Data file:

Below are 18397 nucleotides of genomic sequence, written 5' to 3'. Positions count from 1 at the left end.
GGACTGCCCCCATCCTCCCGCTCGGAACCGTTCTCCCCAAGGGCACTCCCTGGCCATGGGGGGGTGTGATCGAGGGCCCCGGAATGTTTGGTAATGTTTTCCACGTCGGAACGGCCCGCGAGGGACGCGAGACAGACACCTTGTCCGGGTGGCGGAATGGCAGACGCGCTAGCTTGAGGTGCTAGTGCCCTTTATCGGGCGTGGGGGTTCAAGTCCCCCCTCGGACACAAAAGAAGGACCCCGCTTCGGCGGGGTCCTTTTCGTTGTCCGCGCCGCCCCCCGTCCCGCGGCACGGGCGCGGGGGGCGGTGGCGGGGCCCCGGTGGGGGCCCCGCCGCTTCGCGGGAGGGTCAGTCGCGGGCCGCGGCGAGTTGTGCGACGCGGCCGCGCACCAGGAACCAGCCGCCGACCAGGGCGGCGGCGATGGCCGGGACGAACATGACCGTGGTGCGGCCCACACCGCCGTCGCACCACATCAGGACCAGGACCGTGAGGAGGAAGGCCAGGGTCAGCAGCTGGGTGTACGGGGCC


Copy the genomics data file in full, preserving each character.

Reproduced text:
Below are 18397 nucleotides of genomic sequence, written 5' to 3'. Positions count from 1 at the left end.
GGACTGCCCCCATCCTCCCGCTCGGAACCGTTCTCCCCAAGGGCACTCCCTGGCCATGGGGGGGTGTGATCGAGGGCCCCGGAATGTTTGGTAATGTTTTCCACGTCGGAACGGCCCGCGAGGGACGCGAGACAGACACCTTGTCCGGGTGGCGGAATGGCAGACGCGCTAGCTTGAGGTGCTAGTGCCCTTTATCGGGCGTGGGGGTTCAAGTCCCCCCTCGGACACAAAAGAAGGACCCCGCTTCGGCGGGGTCCTTTTCGTTGTCCGCGCCGCCCCCCGTCCCGCGGCACGGGCGCGGGGGGCGGTGGCGGGGCCCCGGTGGGGGCCCCGCCGCTTCGCGGGAGGGTCAGTCGCGGGCCGCGGCGAGTTGTGCGACGCGGCCGCGCACCAGGAACCAGCCGCCGACCAGGGCGGCGGCGATGGCCGGGACGAACATGACCGTGGTGCGGCCCACACCGCCGTCGCACCACATCAGGACCAGGACCGTGAGGAGGAAGGCCAGGGTCAGCAGCTGGGTGTACGGGGCC